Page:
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The Coronavirus Can Survive on Skin This Much Longer Than We Thought

It's more than you think.


With the novel coronavirus still sweeping the nation, we’re all trying to stay safe and prevent it from spreading. As more and more research emerges, we’re learning how to do so in the best way, and of course, that means washing your hands often. But how long can the coronavirus really last on the skin’s surface? A new study shows it’s a lot longer than we think.

The Coronavirus on Skin — The Research

Early on in the pandemic, research showed that the coronavirus could survive on stainless steel for as long as three days and cardboard for about 24 hours. But what about the coronavirus on skin? Viruses like the flu are only said to last for a few hours, but new research suggests that the coronavirus might be even longer.

The study, published in the journal Clinical Infectious Diseases, tested how long the SARS-CoV-2 virus could survive on human skin as well as surfaces like glass and stainless steel. They also compared their results to the survival times for influenza.

According to their findings, while influenza only survived for around two hours on human skin, the SARS-CoV-2 virus was able to survive for a whopping nine hours. That’s a significant difference, and could indicate why the coronavirus is considered to be as much as three times more transmissible than the flu!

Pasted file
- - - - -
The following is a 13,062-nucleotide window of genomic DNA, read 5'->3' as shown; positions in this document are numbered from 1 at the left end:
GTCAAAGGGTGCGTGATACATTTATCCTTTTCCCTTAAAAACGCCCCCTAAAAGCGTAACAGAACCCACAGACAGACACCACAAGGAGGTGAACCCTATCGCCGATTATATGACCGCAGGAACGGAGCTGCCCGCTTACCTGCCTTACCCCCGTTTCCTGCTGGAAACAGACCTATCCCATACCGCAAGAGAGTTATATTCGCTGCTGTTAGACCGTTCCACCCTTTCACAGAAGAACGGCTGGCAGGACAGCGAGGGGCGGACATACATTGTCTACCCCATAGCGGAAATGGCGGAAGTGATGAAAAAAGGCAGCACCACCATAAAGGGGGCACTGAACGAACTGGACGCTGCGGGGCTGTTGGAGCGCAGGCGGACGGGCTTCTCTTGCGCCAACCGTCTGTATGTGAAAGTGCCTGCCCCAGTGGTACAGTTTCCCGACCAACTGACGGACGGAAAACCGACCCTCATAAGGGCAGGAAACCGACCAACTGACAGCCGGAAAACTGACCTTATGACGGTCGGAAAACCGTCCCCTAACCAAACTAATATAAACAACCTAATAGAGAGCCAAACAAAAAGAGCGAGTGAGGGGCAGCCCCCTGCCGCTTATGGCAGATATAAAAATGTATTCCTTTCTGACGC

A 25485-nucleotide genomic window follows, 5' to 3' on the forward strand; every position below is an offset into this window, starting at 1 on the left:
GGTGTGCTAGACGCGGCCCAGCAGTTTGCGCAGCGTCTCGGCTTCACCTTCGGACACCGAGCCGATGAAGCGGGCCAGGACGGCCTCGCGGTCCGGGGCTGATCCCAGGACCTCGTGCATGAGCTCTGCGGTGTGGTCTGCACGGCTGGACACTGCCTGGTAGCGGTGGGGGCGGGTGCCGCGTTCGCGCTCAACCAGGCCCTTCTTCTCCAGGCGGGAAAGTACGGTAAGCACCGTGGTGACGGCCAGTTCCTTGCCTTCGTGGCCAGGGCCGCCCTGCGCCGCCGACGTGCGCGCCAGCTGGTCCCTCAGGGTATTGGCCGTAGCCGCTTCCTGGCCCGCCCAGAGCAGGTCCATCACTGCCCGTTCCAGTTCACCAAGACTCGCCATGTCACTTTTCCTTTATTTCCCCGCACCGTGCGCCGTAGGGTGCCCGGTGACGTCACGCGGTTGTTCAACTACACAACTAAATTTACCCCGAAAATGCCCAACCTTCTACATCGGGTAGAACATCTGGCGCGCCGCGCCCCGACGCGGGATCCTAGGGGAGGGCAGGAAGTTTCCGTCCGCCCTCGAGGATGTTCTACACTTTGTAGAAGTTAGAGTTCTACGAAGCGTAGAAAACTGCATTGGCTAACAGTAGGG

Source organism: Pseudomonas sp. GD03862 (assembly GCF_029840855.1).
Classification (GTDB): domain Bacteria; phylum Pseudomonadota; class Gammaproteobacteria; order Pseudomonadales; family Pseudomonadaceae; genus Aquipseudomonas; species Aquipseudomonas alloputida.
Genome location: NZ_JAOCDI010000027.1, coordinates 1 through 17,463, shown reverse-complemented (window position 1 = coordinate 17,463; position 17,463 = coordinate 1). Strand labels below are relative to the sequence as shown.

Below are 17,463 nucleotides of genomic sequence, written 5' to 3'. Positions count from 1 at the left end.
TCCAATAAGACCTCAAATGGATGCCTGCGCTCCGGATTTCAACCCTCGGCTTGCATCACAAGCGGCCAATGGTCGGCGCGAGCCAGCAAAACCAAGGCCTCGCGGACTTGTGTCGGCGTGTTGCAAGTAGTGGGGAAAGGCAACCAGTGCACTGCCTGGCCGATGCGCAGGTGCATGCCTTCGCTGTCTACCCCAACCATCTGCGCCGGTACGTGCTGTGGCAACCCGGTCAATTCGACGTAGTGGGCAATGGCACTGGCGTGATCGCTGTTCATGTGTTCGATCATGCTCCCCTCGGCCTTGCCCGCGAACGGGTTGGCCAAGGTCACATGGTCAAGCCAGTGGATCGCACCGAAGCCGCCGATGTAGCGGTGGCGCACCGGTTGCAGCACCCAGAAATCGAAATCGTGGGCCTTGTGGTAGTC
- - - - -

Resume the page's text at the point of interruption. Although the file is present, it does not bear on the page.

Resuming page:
Additionally, they found that when mixed with mucus (like from a cough or sneeze), the virus survived even longer at 11 hours. But don’t be alarmed just yet! The researchers also tested sanitizing agents and found that hand sanitizers with 80 percent alcohol concentration were able to inactivate the virus in just 15 seconds. As for surfaces, the results reinforced previous research that suggested the virus could last for well over 72 hours on glass and stainless steel.

This research highlights the importance of proper sanitizing practices like using hand sanitizer and washing our hands regularly (for at least 20 seconds!), especially when we’re out in public or returning home from public places. Additionally, keeping surfaces in our homes clean, especially after having guests over, has shown yet again to be a safe and necessary practice. Thanks to findings like those from this study, we can more effectively stop the spread of this virus and keep ourselves, our families, and our neighbors safe.

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